This is important to know now when I tell you that I registered for an account with BuxBery before checking the reviews for it. That’s technically my fault since at this point I’ve been burned so many times before that checking the reviews should be automatic for me. I didn’t and, well, now I’m writing this post for all of you.
Everything was fine with BuxBery for about six weeks, give or take. I’d click on the advertisements and at the end of my session my account balance would increase slowly but surely. Not that I really need to say it, but this is how PTC websites should work. Well, at the end of last weekend (we’ll say on Friday, March the 20th) BuxBery was shooting out hundreds of ads. PTC websites do not do this. In a day I can make a couple cents on NeoBux and maybe five cents on ClixSense, which is not worth mentioning because it’s not a lot of money except that the two above-mentioned PTC websites are considered legitimate as of this writing. With BuxBery I was able to make close to 50 cents if I stayed glued to the computer long enough. At first it was exciting, but my BlogJob friends “Dick” and “Henry” had some suspicions about the website and as I trust them to know about PTC and website scams, I began thinking “You know, maybe there is something wrong with this.”
If you, like me, have online friends that know about scam websites and have their suspicions, trust them. Trust them even if you want so badly to believe they’re wrong.
So get this: On Sunday, March 22nd “Dick” had a post about BuxBery being in trouble. They had removed two payment options, one that was ultra-popular PayPal. The only way that users can cash out is by using Perfect Money, whatever that is. In other words, it’s not worth using the website anymore because it won’t benefit me. To conclude my woeful story, Sunday was a day where I used the word “UGH!” way more than necessary except that you’d forgive me for it because that’s the appropriate clean response to being scammed.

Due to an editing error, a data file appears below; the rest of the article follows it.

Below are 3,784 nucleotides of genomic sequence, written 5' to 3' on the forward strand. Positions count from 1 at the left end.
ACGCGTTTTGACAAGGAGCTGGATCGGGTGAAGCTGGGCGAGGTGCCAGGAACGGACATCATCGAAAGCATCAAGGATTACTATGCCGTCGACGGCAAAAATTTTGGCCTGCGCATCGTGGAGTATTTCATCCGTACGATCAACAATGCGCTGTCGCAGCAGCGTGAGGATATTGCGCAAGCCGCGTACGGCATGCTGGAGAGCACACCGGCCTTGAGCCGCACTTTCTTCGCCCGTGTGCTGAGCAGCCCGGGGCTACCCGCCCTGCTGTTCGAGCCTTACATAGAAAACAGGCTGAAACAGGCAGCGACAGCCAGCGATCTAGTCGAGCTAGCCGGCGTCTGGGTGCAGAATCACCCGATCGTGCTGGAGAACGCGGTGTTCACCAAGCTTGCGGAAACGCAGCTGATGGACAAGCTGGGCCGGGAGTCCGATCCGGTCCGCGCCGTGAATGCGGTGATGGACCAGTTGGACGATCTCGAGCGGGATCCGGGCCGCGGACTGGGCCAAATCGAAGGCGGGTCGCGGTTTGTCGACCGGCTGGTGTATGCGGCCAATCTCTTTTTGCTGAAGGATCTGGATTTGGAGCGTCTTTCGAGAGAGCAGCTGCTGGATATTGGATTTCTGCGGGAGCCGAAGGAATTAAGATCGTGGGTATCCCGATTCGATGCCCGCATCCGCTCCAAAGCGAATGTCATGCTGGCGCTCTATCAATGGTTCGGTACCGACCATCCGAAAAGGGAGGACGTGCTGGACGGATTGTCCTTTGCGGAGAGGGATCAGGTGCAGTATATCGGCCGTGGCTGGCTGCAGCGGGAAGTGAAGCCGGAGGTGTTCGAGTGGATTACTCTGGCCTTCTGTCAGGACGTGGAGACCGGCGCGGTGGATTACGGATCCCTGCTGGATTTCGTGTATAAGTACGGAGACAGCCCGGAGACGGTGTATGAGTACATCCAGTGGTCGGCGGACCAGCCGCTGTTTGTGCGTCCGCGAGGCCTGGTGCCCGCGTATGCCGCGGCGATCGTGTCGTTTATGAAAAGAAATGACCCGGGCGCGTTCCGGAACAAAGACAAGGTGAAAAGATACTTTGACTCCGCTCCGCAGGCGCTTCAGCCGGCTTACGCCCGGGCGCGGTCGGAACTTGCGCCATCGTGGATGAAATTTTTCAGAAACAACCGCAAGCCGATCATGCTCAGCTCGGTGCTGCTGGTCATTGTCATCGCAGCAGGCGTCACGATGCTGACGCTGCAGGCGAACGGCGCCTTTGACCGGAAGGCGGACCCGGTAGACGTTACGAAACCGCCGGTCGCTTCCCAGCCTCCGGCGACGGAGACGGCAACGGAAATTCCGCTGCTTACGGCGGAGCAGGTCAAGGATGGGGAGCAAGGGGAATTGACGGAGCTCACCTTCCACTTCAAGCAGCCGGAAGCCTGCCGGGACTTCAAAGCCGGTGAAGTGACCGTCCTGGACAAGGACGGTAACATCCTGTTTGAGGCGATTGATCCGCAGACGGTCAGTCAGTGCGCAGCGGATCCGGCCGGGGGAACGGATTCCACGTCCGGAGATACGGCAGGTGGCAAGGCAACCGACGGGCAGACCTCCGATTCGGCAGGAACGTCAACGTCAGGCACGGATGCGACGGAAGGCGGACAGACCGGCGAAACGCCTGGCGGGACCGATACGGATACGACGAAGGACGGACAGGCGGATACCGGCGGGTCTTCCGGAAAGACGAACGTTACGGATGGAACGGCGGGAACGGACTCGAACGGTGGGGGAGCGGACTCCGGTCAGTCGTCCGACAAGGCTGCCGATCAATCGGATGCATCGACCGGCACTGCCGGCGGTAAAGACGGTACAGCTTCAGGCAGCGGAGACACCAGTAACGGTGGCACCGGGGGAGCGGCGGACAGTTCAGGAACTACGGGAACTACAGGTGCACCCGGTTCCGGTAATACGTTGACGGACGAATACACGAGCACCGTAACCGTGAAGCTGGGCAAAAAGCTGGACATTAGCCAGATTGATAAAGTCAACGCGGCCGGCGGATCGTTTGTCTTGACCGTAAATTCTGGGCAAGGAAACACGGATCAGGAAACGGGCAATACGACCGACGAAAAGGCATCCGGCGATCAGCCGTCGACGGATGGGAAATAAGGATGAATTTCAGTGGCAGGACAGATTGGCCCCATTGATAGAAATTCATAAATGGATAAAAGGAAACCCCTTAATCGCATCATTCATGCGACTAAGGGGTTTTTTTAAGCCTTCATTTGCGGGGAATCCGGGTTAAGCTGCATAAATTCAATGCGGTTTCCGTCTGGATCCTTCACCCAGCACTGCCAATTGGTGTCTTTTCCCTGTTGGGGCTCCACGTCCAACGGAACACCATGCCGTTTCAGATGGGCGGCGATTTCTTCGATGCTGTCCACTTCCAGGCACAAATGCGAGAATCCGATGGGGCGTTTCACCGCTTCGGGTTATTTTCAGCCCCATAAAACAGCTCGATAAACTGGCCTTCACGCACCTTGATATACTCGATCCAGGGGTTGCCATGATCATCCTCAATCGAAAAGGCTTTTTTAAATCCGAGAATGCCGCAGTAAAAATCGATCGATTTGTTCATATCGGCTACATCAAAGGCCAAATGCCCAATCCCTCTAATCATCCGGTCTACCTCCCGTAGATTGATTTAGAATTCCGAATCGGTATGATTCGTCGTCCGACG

There you have it, the story of why you should not use BuxBery. Once again, I deeply regret signing its praises and encouraging others to check it out. On the plus side (not much of one if you’ve lost your hard-earned money, admittedly) maybe I can save those of you who were on the fence about BuxBery some trouble and wasted time.
Full disclosure: I haven’t cashed out at NeoBux yet, so I will not be speaking to its validity as a money-making website in this post. I will absolutely write about the first time I cash out and if I receive the money, but today’s post isn’t about redemptions.
So, let’s talk about NeoBux. It was the first paid to click (PTC) website I joined and so far I would say I have a good relationship with it. I haven’t cashed out yet because I want to hit at least $10 and that’s a long way away, but it’ll happen one of these days. I keep returning to NeoBux because it’s the easiest PTC website to use and there’s a guarantee of making at least two cents a day. It doesn’t sound like much, but keep in mind that this is two cents a day that you didn’t have to do physical labor for (unless you consider clicking a mouse physical labor). Back when I worked my retail position, I had to bust my butt for two cents. When I say ” let’s talk about NeoBux”, don’t take this the wrong way. Sometimes we have to have a serious talk about good things too.
NeoBux is considered the king of PTC websites. If you’re familiar with other PTC websites, maybe you’ve seen the advertisements for NeoBux calling it such. It’s been around for at least six years according to the FAQ and it’s been paying members for all six years. It’s one PTC website that is considered legitimate in “Is this site a scam?” websites. I still have questions about the definition of being king of PTC websites. NeoBux may be legitimate but it’s not a quick money-making option. My favorite PTC website is ClixSense and I’m currently up to 5.19 there. On NeoBux I’m only at 2.65 and that was my first PTC website (as I said in the previous paragraph). If NeoBux isn’t a quick earner, that makes it like any other PTC website in my book.
I’m not telling you all this to warn you away. More than anything, I just want you to know that if you aren’t already using NeoBux and you want to join, join knowing that it might take time or you to accumulate enough money to cash out.